Pleiotropic functions of senescent decidual cells

The abundance of SAβG+ cells in undifferentiated cultures correlated closely with the number of SAβG+ cells upon decidualization (Pearson's r = 0.97, p<0.0001) (Figure 4—figure supplement 1A). A congruent correlation was apparent upon measuring SAβG activity in paired undifferentiated and decidualizing cultures (Pearson's r = 0.91, p<0.0001) (Figure 4A), inferring that senescent decidual cells arise from stressed (presenescent) EnSCs. Hence, we tested if decidualization-associated senescence could be blocked by pretreating undifferentiated cultures with senolytic drugs. Exposure of primary EnSCs for 72 hr to increasing concentrations of ABT-263 (Navitoclax), a BCL-XL inhibitor (Zhu et al., 2016), had no discernible impact on the induction of SAβG activity upon decidualization (Figure 4—figure supplement 1B). By contrast, pretreatment of primary cultures with dasatinib, a broad-spectrum tyrosine kinase inhibitor (Childs et al., 2017; Zhu et al., 2015), inhibited SAβG activity upon decidualization in a dose-dependent manner (Figure 4—figure supplement 1C). Conversely, to increase the abundance SAβG+ cells, undifferentiated EnSCs were treated with the CDK4/CDK6 inhibitor palbociclib (PD0332991), a functional p16 mimetic (Mosteiro et al., 2016). Dose-response analyses showed that treatment with palbociclib for 4 days was sufficient to increase SAβG activity in undifferentiated EnSCs to the level observed in cells decidualized with 8-bromo-cAMP and MPA for 8 days (Figure 4—figure supplement 1C). Notably, neither dasatinib nor palbociclib pretreatment impacted on the induction of PRL or IGFBP1 upon decidualization (Figure 4C). However, dasatinib pretreatment markedly blunted the surge in IL-8, IL-6, and GROα secretion that characterizes the initial decidual phase. By contrast, this auto-inflammatory decidual response was amplified in response to palbociclib pretreatment (Figure 4D).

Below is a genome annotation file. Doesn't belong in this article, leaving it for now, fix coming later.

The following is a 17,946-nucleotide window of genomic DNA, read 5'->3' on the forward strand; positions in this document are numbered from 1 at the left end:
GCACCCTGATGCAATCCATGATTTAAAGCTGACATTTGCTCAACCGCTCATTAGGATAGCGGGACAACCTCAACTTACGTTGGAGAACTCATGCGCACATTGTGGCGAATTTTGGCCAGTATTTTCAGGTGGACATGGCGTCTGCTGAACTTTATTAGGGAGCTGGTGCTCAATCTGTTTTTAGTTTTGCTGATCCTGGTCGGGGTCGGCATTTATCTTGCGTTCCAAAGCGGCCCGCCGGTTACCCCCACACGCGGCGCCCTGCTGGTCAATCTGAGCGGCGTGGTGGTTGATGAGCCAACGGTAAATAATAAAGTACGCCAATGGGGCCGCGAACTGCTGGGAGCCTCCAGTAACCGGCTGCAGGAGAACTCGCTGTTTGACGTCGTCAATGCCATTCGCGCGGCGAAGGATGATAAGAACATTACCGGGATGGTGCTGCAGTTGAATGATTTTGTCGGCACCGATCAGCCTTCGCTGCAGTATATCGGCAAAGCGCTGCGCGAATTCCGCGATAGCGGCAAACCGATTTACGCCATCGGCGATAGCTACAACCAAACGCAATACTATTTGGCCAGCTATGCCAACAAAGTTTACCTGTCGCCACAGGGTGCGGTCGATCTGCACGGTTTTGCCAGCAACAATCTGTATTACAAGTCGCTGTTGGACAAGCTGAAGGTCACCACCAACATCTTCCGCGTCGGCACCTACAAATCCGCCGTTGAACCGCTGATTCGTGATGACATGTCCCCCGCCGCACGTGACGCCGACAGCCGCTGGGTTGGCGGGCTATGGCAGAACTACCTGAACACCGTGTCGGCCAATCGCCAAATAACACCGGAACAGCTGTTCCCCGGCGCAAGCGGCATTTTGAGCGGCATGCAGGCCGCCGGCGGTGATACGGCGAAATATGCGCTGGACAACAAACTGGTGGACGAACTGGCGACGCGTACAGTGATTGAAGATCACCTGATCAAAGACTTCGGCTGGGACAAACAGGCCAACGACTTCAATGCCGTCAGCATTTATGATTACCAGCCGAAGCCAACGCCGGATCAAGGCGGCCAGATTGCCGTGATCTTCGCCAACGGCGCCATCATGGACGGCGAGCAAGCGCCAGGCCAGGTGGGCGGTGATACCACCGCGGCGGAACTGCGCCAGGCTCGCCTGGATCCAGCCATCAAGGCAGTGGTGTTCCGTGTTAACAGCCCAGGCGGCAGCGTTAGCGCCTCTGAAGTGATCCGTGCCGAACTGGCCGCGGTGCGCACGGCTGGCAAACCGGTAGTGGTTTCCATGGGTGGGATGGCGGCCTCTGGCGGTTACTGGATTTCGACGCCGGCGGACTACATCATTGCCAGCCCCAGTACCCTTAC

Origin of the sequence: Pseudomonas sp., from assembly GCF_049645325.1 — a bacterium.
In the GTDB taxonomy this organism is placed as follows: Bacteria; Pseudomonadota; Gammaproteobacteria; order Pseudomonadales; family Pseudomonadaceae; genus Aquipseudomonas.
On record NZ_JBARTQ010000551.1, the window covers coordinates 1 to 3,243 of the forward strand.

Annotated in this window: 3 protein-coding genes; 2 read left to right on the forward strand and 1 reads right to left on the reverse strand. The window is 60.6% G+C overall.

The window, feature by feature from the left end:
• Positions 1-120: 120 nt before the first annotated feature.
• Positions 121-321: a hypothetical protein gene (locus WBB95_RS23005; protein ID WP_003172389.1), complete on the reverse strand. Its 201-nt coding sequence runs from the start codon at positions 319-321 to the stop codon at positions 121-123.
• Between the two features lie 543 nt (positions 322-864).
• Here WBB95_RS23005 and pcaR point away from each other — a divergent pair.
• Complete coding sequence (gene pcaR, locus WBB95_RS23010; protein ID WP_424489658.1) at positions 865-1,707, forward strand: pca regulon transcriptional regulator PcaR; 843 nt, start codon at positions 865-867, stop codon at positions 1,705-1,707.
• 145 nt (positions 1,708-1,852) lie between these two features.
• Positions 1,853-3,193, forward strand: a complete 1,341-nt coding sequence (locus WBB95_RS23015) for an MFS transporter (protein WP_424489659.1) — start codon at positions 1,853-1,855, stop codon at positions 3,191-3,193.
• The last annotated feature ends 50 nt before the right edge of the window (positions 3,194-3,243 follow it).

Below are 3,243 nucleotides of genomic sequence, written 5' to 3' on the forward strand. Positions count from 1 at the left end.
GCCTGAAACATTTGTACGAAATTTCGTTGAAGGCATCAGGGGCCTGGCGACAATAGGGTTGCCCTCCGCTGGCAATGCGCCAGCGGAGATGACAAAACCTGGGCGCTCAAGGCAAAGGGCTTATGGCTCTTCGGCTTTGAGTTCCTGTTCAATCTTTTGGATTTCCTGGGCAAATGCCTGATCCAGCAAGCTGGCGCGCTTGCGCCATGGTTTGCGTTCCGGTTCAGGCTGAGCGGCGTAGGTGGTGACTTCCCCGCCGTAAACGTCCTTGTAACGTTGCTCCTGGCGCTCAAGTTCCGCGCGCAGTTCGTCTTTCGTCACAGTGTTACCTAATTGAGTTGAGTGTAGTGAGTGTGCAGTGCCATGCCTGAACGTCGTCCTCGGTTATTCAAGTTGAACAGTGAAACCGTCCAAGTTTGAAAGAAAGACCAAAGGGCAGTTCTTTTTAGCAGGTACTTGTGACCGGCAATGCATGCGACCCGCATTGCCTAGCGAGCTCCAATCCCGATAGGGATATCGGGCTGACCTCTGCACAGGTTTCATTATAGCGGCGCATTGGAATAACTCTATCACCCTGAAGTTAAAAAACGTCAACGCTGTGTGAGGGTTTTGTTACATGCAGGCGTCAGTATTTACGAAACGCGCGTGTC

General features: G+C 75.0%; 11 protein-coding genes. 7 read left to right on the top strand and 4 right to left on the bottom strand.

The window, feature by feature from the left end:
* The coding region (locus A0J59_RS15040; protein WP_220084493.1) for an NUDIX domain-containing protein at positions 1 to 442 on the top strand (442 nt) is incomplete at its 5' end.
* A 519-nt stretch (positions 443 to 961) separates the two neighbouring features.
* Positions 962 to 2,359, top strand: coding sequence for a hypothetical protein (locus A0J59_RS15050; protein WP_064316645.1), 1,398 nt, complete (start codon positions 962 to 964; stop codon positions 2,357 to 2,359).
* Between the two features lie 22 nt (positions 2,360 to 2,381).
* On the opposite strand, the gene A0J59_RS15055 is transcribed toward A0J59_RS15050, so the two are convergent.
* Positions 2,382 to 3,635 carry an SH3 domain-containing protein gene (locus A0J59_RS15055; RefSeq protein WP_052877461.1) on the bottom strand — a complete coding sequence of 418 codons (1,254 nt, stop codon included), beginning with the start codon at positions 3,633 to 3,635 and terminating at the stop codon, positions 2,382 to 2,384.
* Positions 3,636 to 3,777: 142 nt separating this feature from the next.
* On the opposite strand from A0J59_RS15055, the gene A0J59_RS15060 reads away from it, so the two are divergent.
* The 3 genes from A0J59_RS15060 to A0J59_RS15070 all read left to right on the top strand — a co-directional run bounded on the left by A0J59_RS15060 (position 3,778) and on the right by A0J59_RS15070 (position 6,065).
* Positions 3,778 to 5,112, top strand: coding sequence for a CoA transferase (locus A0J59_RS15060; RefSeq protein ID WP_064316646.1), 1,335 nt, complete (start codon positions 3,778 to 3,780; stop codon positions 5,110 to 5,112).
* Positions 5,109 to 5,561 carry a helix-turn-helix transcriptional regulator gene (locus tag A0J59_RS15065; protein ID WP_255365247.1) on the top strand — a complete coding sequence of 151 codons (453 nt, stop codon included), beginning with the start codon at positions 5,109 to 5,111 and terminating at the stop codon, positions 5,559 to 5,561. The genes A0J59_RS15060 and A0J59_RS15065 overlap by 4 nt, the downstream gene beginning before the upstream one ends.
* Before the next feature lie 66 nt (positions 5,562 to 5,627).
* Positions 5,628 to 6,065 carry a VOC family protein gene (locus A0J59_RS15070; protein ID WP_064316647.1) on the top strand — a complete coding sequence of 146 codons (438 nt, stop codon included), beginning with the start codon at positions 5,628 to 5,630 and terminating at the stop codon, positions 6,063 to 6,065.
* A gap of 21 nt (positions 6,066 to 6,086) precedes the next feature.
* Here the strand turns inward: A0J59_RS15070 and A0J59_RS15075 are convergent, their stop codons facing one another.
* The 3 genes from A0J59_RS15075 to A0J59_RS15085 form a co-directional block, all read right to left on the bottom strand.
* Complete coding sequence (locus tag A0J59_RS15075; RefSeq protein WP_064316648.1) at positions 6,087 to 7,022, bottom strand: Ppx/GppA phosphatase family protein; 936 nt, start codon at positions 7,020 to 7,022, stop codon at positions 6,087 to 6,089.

Figure 4 with 1 supplement see all
Functions of senescent decidual cells.